Reactions are mixed when it comes to building a new Harbormaster’s office on the Homer Spit. Concerns mostly stem from the overall cost of building and constructing the new facility.
Just shy of $2.3 million: That’s the current cost estimate for design and construction of the new office. The city received a legislative grant totaling $1.5 million to cover the majority of costs for design and construction of the new facility. As part of the deal, the city had to fork over $500,000 to show they were invested in the idea. That portion will come from the port and harbor reserve fund.
But there’s still that remaining $300,000. The Port and Harbor Building Task Force set its sights on asking the city council for that additional money. That would potentially come from the general fund reserve.
And that’s where the plan hit a snag. City Council Member Gus Van Dyke doesn’t like that idea. He mentioned during Monday night’s committee of the whole meeting that some cost-savings cuts could still be made to the facility like squaring up the building instead of leaving a rounded front.
“The construction cost to build something like that is astronomical compared to a nice, square unit that is fully glassed,” he said.
Those who have been working on the design of the building have said the rounded front is a nice touch because it will be easier to view the entire harbor. Van Dyke also had concerns with the fact there’s a conference room included in the design plans.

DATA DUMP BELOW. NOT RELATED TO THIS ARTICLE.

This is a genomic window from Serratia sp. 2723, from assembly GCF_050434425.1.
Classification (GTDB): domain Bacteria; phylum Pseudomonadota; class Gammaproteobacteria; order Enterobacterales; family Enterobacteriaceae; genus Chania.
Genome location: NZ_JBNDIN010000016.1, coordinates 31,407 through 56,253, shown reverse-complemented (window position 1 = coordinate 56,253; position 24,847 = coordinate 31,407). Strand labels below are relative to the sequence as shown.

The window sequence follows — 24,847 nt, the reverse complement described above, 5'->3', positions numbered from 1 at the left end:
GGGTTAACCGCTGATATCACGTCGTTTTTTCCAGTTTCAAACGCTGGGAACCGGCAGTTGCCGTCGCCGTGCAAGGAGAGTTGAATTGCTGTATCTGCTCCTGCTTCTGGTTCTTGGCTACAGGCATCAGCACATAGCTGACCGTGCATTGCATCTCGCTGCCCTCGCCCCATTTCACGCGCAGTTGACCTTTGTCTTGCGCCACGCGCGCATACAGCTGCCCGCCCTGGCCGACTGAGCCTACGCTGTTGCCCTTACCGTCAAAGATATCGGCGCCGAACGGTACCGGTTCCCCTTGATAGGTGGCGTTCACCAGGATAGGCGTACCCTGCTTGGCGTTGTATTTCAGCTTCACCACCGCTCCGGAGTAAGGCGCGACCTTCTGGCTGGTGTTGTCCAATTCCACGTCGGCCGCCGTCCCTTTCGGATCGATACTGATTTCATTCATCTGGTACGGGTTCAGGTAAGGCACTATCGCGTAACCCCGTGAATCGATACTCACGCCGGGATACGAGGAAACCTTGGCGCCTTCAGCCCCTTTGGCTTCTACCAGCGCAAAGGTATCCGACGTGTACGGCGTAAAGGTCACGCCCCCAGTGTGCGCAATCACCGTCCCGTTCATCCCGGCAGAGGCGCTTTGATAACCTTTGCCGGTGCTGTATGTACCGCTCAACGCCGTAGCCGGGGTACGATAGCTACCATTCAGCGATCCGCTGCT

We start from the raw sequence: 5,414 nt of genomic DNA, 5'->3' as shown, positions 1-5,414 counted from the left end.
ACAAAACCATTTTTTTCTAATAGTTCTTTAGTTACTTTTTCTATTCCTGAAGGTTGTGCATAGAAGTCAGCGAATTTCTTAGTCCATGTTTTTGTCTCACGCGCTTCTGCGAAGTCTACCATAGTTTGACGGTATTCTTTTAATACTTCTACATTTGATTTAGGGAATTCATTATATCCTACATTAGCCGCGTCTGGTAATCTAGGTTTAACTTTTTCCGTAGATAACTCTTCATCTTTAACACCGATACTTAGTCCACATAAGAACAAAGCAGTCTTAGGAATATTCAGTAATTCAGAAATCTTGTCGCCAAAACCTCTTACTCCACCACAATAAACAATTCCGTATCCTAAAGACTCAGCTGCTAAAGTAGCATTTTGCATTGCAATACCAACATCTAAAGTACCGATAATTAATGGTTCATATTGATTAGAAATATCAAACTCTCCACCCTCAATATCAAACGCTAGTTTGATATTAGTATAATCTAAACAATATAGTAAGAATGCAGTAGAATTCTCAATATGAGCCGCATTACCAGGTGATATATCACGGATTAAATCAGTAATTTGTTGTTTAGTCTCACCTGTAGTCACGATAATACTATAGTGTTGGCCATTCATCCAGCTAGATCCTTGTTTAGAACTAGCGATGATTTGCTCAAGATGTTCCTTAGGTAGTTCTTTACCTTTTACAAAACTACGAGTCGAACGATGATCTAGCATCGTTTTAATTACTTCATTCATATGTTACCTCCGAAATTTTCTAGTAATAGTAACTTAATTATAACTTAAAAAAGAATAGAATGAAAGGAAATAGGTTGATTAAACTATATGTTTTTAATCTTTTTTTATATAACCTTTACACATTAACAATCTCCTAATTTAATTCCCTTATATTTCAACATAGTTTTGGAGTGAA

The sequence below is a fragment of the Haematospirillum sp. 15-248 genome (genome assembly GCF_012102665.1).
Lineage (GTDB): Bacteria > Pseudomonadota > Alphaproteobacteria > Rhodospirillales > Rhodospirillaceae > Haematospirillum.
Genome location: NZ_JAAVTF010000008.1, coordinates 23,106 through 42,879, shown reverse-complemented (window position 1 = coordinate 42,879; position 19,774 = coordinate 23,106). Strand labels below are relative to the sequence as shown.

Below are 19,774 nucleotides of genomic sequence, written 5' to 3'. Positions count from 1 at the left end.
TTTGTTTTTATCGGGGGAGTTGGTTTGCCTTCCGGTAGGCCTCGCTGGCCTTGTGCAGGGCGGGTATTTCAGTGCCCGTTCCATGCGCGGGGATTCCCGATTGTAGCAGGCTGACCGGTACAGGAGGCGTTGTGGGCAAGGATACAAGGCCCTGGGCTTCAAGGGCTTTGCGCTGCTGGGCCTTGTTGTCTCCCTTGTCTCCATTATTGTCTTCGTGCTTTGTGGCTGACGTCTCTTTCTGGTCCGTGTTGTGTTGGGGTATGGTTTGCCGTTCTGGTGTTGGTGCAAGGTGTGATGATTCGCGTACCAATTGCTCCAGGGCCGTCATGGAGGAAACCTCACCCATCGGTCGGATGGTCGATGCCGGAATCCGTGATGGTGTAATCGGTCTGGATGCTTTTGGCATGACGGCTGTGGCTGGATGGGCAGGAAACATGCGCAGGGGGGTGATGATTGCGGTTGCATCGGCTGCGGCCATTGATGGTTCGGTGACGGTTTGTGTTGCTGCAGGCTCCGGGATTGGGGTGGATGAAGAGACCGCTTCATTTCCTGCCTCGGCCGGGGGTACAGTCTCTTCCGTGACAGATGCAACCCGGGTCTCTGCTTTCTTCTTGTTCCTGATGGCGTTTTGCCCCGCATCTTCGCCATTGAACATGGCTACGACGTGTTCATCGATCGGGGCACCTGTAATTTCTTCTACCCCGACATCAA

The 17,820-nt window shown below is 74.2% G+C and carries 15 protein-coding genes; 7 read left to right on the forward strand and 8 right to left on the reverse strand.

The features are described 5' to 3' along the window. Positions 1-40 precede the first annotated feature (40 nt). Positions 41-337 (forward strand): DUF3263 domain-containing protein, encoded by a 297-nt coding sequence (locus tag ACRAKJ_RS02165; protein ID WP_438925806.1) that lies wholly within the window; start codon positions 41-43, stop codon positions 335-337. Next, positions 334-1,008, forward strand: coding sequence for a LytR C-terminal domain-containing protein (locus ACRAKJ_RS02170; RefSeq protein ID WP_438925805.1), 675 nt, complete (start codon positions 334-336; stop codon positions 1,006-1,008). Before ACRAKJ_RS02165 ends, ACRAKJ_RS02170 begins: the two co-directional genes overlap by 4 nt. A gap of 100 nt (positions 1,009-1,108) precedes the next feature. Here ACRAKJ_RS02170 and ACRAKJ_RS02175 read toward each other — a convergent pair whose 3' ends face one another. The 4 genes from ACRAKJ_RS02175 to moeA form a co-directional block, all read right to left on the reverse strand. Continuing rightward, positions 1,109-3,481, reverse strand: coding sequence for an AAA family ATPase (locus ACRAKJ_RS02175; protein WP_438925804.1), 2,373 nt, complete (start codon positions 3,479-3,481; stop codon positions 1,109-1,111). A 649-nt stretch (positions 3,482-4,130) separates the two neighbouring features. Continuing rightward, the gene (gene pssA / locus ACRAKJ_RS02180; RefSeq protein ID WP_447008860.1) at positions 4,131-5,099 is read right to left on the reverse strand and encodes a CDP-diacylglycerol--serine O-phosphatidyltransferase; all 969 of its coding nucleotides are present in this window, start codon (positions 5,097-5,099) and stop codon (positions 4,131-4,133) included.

“Based on $2.9 million, that’s almost $500 a square foot, and this thing is 375 square feet. That’s $179,000 for a conference room that’s only going to be used… once a month,” he said.
Van Dyke said he’d prefer to see the “multipurpose break room” be used as advertised.
“It can be used for a conference room. It can be used for a break room. It can be used for your lunch room. It can be used for a lot of different things with minimal redesign,” he said.
But others pointed out a multipurpose room wouldn’t fit the needs for running a meeting. There needs to be equipment installed for speakers and computers available for things like PowerPoint presentations. During the city council’s regular meeting, Port and Harbor Commissioner Steve Zimmerman pointed out it’s time for the city to support the harbor a bit more than it does currently.
“The downtown City Hall could give us a little money out there since money always seems to be in a one way direction this way. The city has gotten, in 2013, $143,000 collected in sales tax by the port and harbor enterprise fund. We don’t see any of that. I was told that pays for fire and police, and I’m sure it does. Does it cost $143,000 for the share that the port and harbor gets from fire and police? I don’t know,” Zimmerman said. “There’s also a lot more collected from the businesses that are on the Spit that wouldn’t be on the Spit if the harbor wasn’t there.”
He said it’s a small price to pay for such a big economic engine for the town. Zimmerman wasn’t alone with that thought.
“Ditto, ditto, ditto on Steve,” Cathy Ulmer said. She’s port and harbor commission chair. “I agree. The city should pony up a grant for the building on the Spit that’s essentially a city building.”
Homer Harbormaster Bryan Hawkins has said the current office where he and his staff work is just too small and too outdated for the work they do. Though City Manager Walt Wrede said there is still time to refine the plans and hopefully not have to use that additional $300,000 loan. The city council will discuss the options during its next meeting Feb. 10.